Useful Notes on “Balance of Payments” (With Special Reference to India)
The Balance of Payments Account of a country shows, on its credit side, the different items for which it has received payment and the amount of such payments. These are called the credit items. On the debit side the Account shows the items for which the country had paid to foreigners and the amount of such payments.
They are the Debit Items. If the total of the debit items and the total of the credit items are equal in value, the country’s international payments are balanced. In other words, if the entries are done in a proper way debits and credits will always be in balance, so that in an accounting sense the BOP will always be in balance.
Each debit has a corresponding credit entry. If the credit items are larger, so that there is a net balance due to it, the country is said to have a Favourable Balance.
If the debit items are larger, so that there is a net balance due to foreigners, the country is said to have an Unfavourable Balance. The terms ‘favourable’ and ‘unfavourable’ are misleading but have the sanction of long usage.
The Balance of Payment (BOP) statement is divided into two major accounts.
(i) Current Account and
(it) Capital Account.
Transaction relating to goods, services and income constitute the current account, while those relating to claims and liabilities of a financial nature, which go to finance the deficit on current account or to absorb its surplus, form the capital account. The sum of these current and capital account transactions together constitute the basic Balance of Payments.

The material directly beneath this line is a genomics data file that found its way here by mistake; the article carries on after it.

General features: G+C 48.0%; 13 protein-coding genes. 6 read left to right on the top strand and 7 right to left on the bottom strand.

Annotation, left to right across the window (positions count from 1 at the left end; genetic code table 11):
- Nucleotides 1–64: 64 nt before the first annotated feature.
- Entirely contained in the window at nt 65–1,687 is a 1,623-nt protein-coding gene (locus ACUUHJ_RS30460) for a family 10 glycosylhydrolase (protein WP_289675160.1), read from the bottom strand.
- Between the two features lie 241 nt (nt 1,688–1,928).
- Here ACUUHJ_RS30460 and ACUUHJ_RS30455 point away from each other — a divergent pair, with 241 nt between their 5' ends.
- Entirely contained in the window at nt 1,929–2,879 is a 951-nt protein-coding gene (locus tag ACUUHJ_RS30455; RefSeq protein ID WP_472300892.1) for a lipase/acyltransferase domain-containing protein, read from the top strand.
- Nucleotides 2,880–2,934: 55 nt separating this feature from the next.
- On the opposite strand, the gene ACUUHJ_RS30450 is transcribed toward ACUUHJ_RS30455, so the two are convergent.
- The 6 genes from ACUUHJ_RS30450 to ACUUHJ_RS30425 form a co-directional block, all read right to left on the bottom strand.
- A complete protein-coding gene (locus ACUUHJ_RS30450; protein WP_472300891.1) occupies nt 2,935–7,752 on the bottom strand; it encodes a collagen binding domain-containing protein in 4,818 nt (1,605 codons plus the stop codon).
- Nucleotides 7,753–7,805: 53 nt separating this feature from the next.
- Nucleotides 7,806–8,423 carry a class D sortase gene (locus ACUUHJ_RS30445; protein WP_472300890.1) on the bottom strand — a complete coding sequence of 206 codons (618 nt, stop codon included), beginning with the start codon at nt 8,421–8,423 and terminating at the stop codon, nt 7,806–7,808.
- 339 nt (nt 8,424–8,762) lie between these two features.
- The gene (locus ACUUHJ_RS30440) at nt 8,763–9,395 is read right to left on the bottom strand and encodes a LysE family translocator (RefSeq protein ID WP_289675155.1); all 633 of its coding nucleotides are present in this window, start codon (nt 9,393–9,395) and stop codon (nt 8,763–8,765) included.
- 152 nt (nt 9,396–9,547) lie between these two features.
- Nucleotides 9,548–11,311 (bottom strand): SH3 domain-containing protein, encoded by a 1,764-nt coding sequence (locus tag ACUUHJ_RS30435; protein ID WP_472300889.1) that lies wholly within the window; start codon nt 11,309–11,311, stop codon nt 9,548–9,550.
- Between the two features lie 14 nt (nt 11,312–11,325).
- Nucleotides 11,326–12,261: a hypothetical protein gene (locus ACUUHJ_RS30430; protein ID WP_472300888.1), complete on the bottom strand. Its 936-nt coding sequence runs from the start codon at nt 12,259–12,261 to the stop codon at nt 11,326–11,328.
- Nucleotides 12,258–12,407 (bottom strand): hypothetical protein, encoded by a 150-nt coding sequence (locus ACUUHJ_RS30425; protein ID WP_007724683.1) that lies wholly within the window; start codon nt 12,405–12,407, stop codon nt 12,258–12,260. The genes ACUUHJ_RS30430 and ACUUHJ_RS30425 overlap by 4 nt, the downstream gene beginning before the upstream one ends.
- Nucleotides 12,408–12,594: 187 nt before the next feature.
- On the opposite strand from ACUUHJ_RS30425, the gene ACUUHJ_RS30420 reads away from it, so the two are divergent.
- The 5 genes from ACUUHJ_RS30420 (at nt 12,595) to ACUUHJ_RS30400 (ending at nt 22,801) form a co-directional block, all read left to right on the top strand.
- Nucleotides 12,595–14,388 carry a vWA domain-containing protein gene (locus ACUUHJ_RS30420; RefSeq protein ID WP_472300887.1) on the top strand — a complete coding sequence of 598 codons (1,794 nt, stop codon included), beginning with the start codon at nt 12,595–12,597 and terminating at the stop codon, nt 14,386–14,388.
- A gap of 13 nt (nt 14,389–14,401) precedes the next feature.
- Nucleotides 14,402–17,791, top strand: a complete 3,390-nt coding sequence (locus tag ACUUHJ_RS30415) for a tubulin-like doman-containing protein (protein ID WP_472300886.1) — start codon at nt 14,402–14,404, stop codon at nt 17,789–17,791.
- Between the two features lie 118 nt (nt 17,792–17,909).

Balance of Current Account = [Export of goods + export of services + unrequited receipts] – [Imports of goods + Imports of services + unrequited payments] – unrequited receipts include gifts and indemnities etc. from foreigners while unrequited payments are gifts and indemnities to foreigners.
Only in the year 1976-77 to 1979-80, India had a small current account surplus of 0.6% of GDP otherwise there is generally a deficit.
Balance of Capital Account = Capital Receipts – Capital Payments
Capital receipts include borrowings from, capital repayments by or sale of assets to foreigners. Capital payment includes lending to, capital repayments to or purchase of assets from foreigners.
Balance of Payment (BOP) = Balance of Current Account + Balance of Capital Account.
The Balance of Payment is sometimes also presented in three divisions as follows:
I. Current Account:
(a) Visible trade relating to imports and exports.
(b) Invisible items, viz, receipts and payments for such services as shipping.
(c) Unilateral transfers such as donations.
II. Capital Account:
(a) Short term movement of capital made by instruments of less than one year’s maturity, both private and government.
(b) Long term movement of capital, both private and governmental.
III. Official Reserve Assets Accounts:
(a) Gold stock.
(b) Holding of its convertible foreign currencies.
(c) Special Drawing Rights.
The official Reserve Assets Accounts consists of gold stock, holdings of its convertible foreign currencies, and Special Drawing Rights (SDRs). This account is the balancing item with respect to current and capital account transactions.
The account will see a decline in terms of foreign exchange reserves, i.e., a net outflow of foreign exchange, whenever total disbursements on the current and capital accounts exceed total receipts. Thus, the balance of current account plus the balance on capital account must always be offset by the balance on official reserve asset account.